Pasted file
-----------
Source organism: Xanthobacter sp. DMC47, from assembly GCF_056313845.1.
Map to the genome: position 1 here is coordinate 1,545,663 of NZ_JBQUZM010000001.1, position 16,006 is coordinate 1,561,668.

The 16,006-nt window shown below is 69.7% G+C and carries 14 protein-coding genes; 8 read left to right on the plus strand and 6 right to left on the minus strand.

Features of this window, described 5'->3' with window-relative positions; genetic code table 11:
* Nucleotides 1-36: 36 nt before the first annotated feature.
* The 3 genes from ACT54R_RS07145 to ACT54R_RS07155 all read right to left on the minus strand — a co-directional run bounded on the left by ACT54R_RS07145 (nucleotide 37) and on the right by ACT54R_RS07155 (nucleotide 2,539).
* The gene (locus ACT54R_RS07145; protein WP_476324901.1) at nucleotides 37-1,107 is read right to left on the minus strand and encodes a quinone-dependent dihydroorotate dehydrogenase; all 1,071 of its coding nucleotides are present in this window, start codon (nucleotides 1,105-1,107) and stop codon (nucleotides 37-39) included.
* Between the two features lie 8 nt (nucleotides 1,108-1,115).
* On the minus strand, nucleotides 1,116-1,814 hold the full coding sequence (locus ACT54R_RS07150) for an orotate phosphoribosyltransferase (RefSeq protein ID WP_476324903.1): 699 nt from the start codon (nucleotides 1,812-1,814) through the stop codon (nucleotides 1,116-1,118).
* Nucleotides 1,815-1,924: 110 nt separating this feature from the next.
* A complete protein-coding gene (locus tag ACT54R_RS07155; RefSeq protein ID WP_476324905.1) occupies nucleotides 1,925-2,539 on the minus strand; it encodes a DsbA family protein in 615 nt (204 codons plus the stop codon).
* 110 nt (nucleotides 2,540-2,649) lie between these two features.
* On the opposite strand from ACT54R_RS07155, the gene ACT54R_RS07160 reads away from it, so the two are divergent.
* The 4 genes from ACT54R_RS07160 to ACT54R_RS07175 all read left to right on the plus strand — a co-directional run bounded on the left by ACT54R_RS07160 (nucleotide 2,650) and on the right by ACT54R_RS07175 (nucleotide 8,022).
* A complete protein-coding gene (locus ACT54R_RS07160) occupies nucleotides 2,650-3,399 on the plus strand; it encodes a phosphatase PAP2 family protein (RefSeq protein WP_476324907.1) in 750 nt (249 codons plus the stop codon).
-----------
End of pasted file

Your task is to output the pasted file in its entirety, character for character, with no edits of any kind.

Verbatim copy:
Source organism: Xanthobacter sp. DMC47, from assembly GCF_056313845.1.
Map to the genome: position 1 here is coordinate 1,545,663 of NZ_JBQUZM010000001.1, position 16,006 is coordinate 1,561,668.

The 16,006-nt window shown below is 69.7% G+C and carries 14 protein-coding genes; 8 read left to right on the plus strand and 6 right to left on the minus strand.

Features of this window, described 5'->3' with window-relative positions; genetic code table 11:
* Nucleotides 1-36: 36 nt before the first annotated feature.
* The 3 genes from ACT54R_RS07145 to ACT54R_RS07155 all read right to left on the minus strand — a co-directional run bounded on the left by ACT54R_RS07145 (nucleotide 37) and on the right by ACT54R_RS07155 (nucleotide 2,539).
* The gene (locus ACT54R_RS07145; protein WP_476324901.1) at nucleotides 37-1,107 is read right to left on the minus strand and encodes a quinone-dependent dihydroorotate dehydrogenase; all 1,071 of its coding nucleotides are present in this window, start codon (nucleotides 1,105-1,107) and stop codon (nucleotides 37-39) included.
* Between the two features lie 8 nt (nucleotides 1,108-1,115).
* On the minus strand, nucleotides 1,116-1,814 hold the full coding sequence (locus ACT54R_RS07150) for an orotate phosphoribosyltransferase (RefSeq protein ID WP_476324903.1): 699 nt from the start codon (nucleotides 1,812-1,814) through the stop codon (nucleotides 1,116-1,118).
* Nucleotides 1,815-1,924: 110 nt separating this feature from the next.
* A complete protein-coding gene (locus tag ACT54R_RS07155; RefSeq protein ID WP_476324905.1) occupies nucleotides 1,925-2,539 on the minus strand; it encodes a DsbA family protein in 615 nt (204 codons plus the stop codon).
* 110 nt (nucleotides 2,540-2,649) lie between these two features.
* On the opposite strand from ACT54R_RS07155, the gene ACT54R_RS07160 reads away from it, so the two are divergent.
* The 4 genes from ACT54R_RS07160 to ACT54R_RS07175 all read left to right on the plus strand — a co-directional run bounded on the left by ACT54R_RS07160 (nucleotide 2,650) and on the right by ACT54R_RS07175 (nucleotide 8,022).
* A complete protein-coding gene (locus ACT54R_RS07160) occupies nucleotides 2,650-3,399 on the plus strand; it encodes a phosphatase PAP2 family protein (RefSeq protein WP_476324907.1) in 750 nt (249 codons plus the stop codon).